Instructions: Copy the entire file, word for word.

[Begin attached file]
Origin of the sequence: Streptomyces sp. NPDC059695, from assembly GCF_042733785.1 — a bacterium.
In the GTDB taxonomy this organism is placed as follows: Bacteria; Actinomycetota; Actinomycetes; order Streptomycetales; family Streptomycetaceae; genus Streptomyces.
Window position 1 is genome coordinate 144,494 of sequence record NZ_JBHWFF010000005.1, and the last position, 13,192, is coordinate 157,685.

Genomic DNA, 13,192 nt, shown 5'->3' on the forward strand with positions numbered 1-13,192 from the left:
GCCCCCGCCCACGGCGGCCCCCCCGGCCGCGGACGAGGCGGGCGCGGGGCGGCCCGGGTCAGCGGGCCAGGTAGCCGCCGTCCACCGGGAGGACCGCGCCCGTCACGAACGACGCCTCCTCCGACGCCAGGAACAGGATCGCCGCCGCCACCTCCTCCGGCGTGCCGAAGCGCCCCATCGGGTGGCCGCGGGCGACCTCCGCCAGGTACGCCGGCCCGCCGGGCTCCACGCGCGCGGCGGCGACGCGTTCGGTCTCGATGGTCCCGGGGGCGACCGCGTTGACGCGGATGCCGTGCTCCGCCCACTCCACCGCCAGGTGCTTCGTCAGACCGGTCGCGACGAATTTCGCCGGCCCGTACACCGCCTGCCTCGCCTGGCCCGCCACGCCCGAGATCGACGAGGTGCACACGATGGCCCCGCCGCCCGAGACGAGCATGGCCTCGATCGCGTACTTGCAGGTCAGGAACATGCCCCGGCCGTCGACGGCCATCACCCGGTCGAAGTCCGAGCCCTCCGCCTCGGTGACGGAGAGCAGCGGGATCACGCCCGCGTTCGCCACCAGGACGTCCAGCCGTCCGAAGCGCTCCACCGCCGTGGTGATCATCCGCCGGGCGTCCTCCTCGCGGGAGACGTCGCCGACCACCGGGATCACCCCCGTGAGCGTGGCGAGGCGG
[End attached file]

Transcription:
Origin of the sequence: Streptomyces sp. NPDC059695, from assembly GCF_042733785.1 — a bacterium.
In the GTDB taxonomy this organism is placed as follows: Bacteria; Actinomycetota; Actinomycetes; order Streptomycetales; family Streptomycetaceae; genus Streptomyces.
Window position 1 is genome coordinate 144,494 of sequence record NZ_JBHWFF010000005.1, and the last position, 13,192, is coordinate 157,685.

Genomic DNA, 13,192 nt, shown 5'->3' on the forward strand with positions numbered 1-13,192 from the left:
GCCCCCGCCCACGGCGGCCCCCCCGGCCGCGGACGAGGCGGGCGCGGGGCGGCCCGGGTCAGCGGGCCAGGTAGCCGCCGTCCACCGGGAGGACCGCGCCCGTCACGAACGACGCCTCCTCCGACGCCAGGAACAGGATCGCCGCCGCCACCTCCTCCGGCGTGCCGAAGCGCCCCATCGGGTGGCCGCGGGCGACCTCCGCCAGGTACGCCGGCCCGCCGGGCTCCACGCGCGCGGCGGCGACGCGTTCGGTCTCGATGGTCCCGGGGGCGACCGCGTTGACGCGGATGCCGTGCTCCGCCCACTCCACCGCCAGGTGCTTCGTCAGACCGGTCGCGACGAATTTCGCCGGCCCGTACACCGCCTGCCTCGCCTGGCCCGCCACGCCCGAGATCGACGAGGTGCACACGATGGCCCCGCCGCCCGAGACGAGCATGGCCTCGATCGCGTACTTGCAGGTCAGGAACATGCCCCGGCCGTCGACGGCCATCACCCGGTCGAAGTCCGAGCCCTCCGCCTCGGTGACGGAGAGCAGCGGGATCACGCCCGCGTTCGCCACCAGGACGTCCAGCCGTCCGAAGCGCTCCACCGCCGTGGTGATCATCCGCCGGGCGTCCTCCTCGCGGGAGACGTCGCCGACCACCGGGATCACCCCCGTGAGCGTGGCGAGGCGG